Norfolk campaigners hit out at rail fare increases

As workers headed to train stations for the first time since the Christmas break, they would have been left with considerably less change in their pockets after buying their tickets.

The annual fares increase, which takes place each January, has seen prices rise by an average 5.8pc and considerably more on many routes.

Yesterday, as a national group launched its latest battle against high rail fares, Norfolk's transport campaigners expressed their concerns about an ever-more expensive service which, they say, fails to meet expectations.

The Campaign For Better Transport's Fair Fares Now initiative encourages rail users to sign its petition, write to the government and join protests after the latest round of increases, which kicked in on Sunday.

Backed by broadcaster Michael Palin, whose world-wide adventures have seen him travel on trains across the globe, the CBT said passengers were paying more for a sub-standard service.


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Monty Python star Mr Palin added: 'Rail fare rises are holding travellers to ransom and increasing the likelihood that people will have to take to our already overcrowded roads.

'Regular price hikes are no way for the government and train companies to reward their regular customers.'

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The CBT chose Charing Cross station in London to unveil its latest campaign yesterday, but back in Norfolk, Suffolk and Cambridgeshire, the issues are just as frustrating for passengers.

An any-time return ticket from Norwich to London now costs 14pc more – or �93.10 instead of �82 – while from Diss the seven-day season ticket to London is now �151.50 rather than �143.90.

Passengers travelling to the capital from King's Lynn, via Cambridge, will pay an extra �2.50, or 6pc, for an any-time return, while a season ticket jumped to �117.50 from �109.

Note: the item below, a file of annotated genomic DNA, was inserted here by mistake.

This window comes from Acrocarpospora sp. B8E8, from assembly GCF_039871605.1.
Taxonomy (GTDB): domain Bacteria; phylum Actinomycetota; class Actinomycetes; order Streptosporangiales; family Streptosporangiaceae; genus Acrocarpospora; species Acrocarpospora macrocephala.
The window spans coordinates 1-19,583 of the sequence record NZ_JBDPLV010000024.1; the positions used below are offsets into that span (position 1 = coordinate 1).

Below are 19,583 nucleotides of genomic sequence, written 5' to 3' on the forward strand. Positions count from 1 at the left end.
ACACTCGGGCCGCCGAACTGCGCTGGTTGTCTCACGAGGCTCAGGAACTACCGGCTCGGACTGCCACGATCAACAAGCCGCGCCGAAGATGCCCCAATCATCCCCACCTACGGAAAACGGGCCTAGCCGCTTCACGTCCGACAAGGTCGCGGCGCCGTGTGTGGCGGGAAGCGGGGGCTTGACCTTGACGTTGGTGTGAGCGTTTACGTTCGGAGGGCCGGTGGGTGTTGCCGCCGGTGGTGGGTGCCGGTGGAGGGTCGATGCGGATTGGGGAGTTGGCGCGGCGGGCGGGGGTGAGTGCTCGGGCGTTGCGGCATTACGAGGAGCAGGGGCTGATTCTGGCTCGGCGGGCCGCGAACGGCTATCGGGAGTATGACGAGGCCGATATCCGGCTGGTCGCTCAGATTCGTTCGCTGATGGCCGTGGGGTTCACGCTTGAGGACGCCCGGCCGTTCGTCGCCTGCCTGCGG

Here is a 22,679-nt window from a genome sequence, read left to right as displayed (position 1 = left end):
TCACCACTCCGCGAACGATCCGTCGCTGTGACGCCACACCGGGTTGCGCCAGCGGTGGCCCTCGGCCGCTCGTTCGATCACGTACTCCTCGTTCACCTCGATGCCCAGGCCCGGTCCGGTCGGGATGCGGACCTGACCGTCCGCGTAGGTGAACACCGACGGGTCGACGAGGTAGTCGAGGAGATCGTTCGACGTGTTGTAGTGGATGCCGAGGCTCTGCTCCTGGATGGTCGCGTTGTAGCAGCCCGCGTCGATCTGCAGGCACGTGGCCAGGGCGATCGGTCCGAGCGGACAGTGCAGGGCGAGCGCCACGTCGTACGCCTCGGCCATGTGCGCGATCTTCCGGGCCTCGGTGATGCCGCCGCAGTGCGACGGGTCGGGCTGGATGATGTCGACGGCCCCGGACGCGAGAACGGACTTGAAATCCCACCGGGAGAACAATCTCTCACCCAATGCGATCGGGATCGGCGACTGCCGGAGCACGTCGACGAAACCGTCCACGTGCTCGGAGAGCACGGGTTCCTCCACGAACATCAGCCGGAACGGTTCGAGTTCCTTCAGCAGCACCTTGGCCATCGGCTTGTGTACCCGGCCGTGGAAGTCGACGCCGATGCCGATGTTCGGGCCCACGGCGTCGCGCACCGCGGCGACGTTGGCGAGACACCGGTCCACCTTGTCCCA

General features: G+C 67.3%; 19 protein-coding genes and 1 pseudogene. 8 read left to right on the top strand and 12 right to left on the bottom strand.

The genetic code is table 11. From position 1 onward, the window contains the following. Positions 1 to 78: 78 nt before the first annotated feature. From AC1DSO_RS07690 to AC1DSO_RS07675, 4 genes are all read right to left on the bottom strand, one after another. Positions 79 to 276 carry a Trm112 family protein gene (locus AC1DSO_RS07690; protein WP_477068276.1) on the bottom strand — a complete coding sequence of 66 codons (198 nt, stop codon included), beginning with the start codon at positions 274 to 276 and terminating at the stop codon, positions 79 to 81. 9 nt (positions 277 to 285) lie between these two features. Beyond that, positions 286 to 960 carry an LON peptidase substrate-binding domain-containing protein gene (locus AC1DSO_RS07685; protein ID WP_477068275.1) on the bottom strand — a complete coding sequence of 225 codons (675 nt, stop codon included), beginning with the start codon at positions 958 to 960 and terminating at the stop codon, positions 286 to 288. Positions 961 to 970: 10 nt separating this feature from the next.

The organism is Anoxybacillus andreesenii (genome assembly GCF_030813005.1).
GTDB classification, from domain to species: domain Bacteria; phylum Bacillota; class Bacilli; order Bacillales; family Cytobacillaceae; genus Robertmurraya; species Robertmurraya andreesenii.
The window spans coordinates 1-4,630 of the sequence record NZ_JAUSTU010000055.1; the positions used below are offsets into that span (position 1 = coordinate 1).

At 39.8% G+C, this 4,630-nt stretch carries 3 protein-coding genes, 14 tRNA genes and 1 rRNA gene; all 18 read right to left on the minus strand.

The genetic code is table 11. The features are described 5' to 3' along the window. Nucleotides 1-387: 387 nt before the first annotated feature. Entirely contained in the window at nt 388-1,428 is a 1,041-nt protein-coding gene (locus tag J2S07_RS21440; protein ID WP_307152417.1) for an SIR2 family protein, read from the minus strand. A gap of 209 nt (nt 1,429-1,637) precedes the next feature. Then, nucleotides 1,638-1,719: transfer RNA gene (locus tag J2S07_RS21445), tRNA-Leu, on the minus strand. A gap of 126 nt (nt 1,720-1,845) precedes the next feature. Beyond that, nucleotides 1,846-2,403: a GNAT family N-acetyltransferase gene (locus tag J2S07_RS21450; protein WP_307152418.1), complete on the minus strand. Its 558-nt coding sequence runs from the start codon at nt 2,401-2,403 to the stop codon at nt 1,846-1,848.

Last night, Peter Lawrence, the Norfolk-based national president of campaign group Railfuture, said he echoed the CBT's rallying call.

'This is something we support and we are actively encouraging our members to do the same,' he said. 'Let's face it, the commuter has little choice but to stump up the increased fares for their journeys. We oppose the increases. We don't think they are justified.'

Mr Lawrence warned the latest round of fare increases was just the tip of the iceberg.

In 2012, the cap on government regulated fares will rise, meaning prices can increase by 3pc above inflation, instead of the usual 1pc.

The Railfuture president said: 'In the longer term, people may perhaps look for alternative means to doing their daily journey.'

Both the train operators and the department of transport have defended the increases, insisting they were necessary to ensure investment in the industry continues.

A spokesman for the Association of Train Operating Companies said improvements had already been made and added: 'Much of what the CBT is saying simply doesn't stack up. Passengers are already benefiting from record levels of investment in our railways.

'While we understand people won't welcome any kind of price increases, it is important to remember that we need to continue and sustain investment in our railways, which are now more popular than they have been for generations.'

The Department for Transport said higher fares would enable the government to continue its improvement programme, despite facing a huge budget deficit.

But Chris Starkie, chief executive for the county's economic development partnership Shaping Norfolk's Future, said claims that price increases led to better trains did not stack up.

His organisation is co-ordinating the Norwich in Ninety campaign, which is calling for rail journey times between Norwich and London to be cut to one hour and 30 minutes.

Mr Starkie said: 'Most passengers would be prepared to put up with increased fares if there was evidence of improved services and new rolling stock. The real issue isn't fares, but the quality of the service.

'The trouble is that improvements are happening too slowly and passengers are getting fed-up. This week's over-running engineering works on the London to Norwich line was yet another example of the consistently poor service passengers are having to contend with.'

Andy Tyler, secretary of the Fen Line Users Association, which supports passengers using the King's Lynn to King's Cross line, said the group's members were always disappointed to see fare increases, but felt they would be more palatable if they could see a knock-on effect on the trains they use.

'If passengers do have to put up with price increases, the money that's generated needs to go into better services and quickly,' he said.

'The King's Lynn to Kings Cross line is, after all, very much a growing and busy commuter line.'

Denise Carlo, chairman of the Norwich and Norfolk Transport Action Group, said the latest fare hikes were yet another example of passengers being punished for choosing a greener option to cars.

The CBT said season ticket holders now had to pay out about 20pc of the average UK salary.

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